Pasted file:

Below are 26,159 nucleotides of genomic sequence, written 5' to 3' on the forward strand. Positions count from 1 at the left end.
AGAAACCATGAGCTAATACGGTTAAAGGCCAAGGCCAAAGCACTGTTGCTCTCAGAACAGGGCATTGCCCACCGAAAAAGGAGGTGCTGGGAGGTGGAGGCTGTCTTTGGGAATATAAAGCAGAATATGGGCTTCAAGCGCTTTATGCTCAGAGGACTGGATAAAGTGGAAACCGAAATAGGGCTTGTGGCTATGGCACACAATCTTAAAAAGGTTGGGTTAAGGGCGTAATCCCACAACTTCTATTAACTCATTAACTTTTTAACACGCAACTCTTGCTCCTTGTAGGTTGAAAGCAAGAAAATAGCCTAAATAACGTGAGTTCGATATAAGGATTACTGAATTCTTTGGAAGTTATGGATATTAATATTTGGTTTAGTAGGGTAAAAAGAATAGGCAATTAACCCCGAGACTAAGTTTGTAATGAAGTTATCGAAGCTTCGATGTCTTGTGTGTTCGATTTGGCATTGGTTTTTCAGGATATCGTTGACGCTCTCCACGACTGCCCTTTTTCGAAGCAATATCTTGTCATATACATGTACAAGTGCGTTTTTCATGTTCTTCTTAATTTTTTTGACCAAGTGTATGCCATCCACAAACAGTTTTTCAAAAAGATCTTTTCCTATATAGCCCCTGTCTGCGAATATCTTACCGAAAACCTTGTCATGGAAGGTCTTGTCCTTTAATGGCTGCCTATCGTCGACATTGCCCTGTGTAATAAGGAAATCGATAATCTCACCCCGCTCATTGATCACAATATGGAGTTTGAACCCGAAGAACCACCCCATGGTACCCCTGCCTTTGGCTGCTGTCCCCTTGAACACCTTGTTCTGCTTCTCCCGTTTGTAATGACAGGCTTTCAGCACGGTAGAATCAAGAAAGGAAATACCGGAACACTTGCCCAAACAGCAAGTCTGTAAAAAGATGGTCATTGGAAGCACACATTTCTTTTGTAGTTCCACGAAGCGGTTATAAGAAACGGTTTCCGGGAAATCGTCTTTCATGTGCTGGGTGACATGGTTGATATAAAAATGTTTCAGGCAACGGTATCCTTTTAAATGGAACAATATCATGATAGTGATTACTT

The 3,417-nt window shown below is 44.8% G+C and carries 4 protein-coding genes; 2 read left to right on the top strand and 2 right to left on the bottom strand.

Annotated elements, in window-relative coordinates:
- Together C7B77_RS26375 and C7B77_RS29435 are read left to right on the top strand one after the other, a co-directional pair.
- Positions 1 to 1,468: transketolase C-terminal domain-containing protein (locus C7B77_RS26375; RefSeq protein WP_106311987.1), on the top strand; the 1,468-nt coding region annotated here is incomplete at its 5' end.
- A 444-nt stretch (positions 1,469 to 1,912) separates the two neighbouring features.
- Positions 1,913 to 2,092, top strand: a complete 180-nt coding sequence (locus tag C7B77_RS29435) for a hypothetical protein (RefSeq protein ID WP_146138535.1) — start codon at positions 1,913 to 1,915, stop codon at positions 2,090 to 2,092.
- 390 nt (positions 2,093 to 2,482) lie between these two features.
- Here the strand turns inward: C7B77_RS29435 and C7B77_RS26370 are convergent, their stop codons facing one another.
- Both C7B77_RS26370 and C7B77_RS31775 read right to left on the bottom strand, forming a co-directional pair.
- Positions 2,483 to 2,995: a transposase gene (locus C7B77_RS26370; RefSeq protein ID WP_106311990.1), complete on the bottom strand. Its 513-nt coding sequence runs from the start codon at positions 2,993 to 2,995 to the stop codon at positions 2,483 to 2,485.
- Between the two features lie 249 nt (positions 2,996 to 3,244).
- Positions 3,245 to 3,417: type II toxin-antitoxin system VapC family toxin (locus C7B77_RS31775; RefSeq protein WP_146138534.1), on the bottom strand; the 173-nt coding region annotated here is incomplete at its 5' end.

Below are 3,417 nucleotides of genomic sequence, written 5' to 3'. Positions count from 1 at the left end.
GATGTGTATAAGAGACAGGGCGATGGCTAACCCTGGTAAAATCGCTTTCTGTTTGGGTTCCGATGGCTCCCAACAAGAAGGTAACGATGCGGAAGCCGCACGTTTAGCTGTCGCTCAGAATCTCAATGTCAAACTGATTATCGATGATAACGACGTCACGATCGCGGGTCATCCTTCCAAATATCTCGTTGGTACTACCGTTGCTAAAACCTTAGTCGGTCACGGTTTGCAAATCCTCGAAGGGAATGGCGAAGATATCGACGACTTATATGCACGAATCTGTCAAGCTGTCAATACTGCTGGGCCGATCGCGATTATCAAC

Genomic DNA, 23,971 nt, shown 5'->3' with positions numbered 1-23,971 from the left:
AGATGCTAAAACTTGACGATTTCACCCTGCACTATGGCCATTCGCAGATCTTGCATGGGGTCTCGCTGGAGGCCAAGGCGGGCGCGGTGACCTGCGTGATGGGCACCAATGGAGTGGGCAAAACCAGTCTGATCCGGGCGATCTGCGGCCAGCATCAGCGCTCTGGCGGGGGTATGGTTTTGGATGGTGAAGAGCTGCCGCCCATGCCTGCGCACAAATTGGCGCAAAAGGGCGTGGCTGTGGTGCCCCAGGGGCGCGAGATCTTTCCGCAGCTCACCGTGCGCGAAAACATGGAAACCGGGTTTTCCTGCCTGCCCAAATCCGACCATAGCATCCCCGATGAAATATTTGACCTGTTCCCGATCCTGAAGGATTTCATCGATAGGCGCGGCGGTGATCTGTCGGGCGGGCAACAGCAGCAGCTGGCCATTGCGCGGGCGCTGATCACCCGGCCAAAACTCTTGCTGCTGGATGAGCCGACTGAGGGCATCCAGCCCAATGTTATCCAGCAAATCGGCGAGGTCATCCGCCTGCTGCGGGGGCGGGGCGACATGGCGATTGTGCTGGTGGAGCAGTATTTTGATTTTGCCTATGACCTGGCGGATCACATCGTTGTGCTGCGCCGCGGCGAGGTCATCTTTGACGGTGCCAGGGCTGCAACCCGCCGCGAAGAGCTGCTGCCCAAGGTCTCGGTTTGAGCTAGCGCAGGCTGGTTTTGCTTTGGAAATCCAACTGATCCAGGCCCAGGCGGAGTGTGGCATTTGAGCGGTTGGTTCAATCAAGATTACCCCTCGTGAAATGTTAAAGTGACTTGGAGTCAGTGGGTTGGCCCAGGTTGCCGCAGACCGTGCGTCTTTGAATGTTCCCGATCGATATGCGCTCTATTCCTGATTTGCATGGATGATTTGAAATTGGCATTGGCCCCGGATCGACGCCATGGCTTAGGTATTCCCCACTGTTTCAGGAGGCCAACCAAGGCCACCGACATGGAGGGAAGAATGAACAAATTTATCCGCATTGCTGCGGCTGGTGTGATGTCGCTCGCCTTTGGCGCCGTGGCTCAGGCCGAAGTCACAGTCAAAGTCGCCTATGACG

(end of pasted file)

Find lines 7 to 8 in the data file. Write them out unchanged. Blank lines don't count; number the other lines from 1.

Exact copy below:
- A 444-nt stretch (positions 1,469 to 1,912) separates the two neighbouring features.
- Positions 1,913 to 2,092, top strand: a complete 180-nt coding sequence (locus tag C7B77_RS29435) for a hypothetical protein (RefSeq protein ID WP_146138535.1) — start codon at positions 1,913 to 1,915, stop codon at positions 2,090 to 2,092.